Rachel Esplin Odell, Research Fellow, Quincy Institute for Responsible Statecraft

  1. Rebuild Public Health Cooperation: Most urgently, the Biden administration should restore and expand US public health ties with China to address the COVID-19 pandemic as well as future disease outbreaks. The Biden administration should increase bilateral information exchange and coordination with China in tracking the evolution of the pandemic and sharing lessons learned in pandemic management. To facilitate such exchange, Biden officials should consult with Chinese officials as soon as possible about redeploying experts from the Centers for Disease Control and Prevention and the National Institutes of Health to Chinese cities — officials that the Trump administration withdrew — and to reopen the National Science Foundation office in Beijing, which the Trump administration closed. The United States should also partner with China and other countries to help hard-hit developing nations recover from the pandemic and to bolster future pandemic preparedness.
  2. Restore People-to-People Exchanges: The Trump administration unilaterally canceled many essential people-to-people exchanges between the United States and China, especially in its final year in office. The Biden administration should restore those exchanges, which play a critical role in facilitating mutually beneficial collaboration between universities, businesses, and other civil society groups in the United States and China; strengthening America’s economy through facilitating high-skill immigration and tourism; and enhancing mutual understanding between the American and Chinese societies. Specifically, the Biden administration should restore the China Fulbright Program and the Peace Corps presence in China. The Biden administration should also roll back the extreme visa restrictions on Chinese people imposed by the Trump administration in the final months of the administration, including the strict limitations on visas for all Chinese Communist Party members and their families. These limitations, which are highly impractical to implement in any case, apply to around 200 million Chinese people, most of whom pose no intelligence or security risk to the United States. Similarly, the Biden administration should adopt a more targeted approach to reviewing visas for students with connections to universities affiliated with the Chinese military, rather than across-the-board restrictions.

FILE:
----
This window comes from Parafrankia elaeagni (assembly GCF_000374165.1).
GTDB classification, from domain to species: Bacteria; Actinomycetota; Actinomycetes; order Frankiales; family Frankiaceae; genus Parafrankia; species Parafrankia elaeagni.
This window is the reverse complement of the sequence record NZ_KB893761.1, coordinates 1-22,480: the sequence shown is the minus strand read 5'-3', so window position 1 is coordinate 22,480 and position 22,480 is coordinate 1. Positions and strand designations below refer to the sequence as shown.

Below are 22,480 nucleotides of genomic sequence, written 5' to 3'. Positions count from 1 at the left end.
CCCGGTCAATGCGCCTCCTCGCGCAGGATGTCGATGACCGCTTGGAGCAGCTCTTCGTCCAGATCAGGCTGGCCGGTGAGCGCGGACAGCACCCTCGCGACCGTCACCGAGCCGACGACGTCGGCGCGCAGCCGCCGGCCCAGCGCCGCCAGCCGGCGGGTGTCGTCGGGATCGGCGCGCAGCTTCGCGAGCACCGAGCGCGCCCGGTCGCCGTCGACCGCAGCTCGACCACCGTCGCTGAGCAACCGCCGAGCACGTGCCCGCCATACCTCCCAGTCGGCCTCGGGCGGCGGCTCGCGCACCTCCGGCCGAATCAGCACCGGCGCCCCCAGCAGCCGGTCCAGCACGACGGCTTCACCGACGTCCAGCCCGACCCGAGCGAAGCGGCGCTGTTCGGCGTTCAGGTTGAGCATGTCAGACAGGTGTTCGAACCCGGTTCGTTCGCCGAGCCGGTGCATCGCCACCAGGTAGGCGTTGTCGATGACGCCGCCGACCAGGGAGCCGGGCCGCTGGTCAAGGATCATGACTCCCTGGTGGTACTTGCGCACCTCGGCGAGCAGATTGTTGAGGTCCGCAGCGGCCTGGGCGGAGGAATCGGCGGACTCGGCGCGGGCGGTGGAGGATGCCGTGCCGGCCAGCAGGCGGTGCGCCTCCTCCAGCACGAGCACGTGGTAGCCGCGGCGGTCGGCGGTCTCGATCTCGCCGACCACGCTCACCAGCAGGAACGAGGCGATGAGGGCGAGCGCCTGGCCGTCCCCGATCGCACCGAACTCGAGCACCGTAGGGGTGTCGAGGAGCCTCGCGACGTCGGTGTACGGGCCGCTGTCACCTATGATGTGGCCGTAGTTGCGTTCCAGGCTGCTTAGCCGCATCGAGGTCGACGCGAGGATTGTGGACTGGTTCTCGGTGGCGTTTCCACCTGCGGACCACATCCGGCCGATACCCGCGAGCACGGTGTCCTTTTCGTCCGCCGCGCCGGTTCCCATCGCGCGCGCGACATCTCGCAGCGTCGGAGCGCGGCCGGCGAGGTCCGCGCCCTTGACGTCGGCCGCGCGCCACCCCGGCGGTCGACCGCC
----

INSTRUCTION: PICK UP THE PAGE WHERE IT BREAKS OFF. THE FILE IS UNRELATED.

3. Pursue Creative Diplomacy in the South China Sea: The United States should build on its shared interest with China in freedom of navigation and maritime security to reduce military tensions in the South China Sea. My colleagues and I lay out the pathway for doing so in a new report on US strategy in East Asia. First, the Biden administration should pursue an agreement with China on safety in encounters of coast guard vessels to accompany past bilateral agreements regarding naval and air force encounters. Then, the United States and China should enter more in-depth negotiations about military activities at sea. As part of these negotiations, Washington should offer to reduce US freedom of navigation operations near China’s coasts and close-in surveillance near Chinese naval bases in exchange for Beijing’s commitment not to interfere with military navigation in key straits and sea lines of communication. China is increasingly likely to accept such a deal, since it recognizes the need for freedom of navigation for its own naval forces, which are now operating more frequently in waters farther from its own shores. Regardless, the Biden administration should reduce US military operations close to disputed islands and reefs in the South China Sea. These operations distort the norm-building purpose of the Freedom of Navigation Program in favor of geopolitical jockeying, dilute the effectiveness of military signaling, undermine compromise, and raise the risk of destabilizing crises.


Check out more in the series:

After the Apocalypse: Cybersecurity 

After the Apocalypse: Iran

After the Apocalypse: Climate Crisis

After the Apocalypse: Grand Strategy 



Daniel Markey, Tobita Chow, Ali Wyne, and Rachel Esplin Odell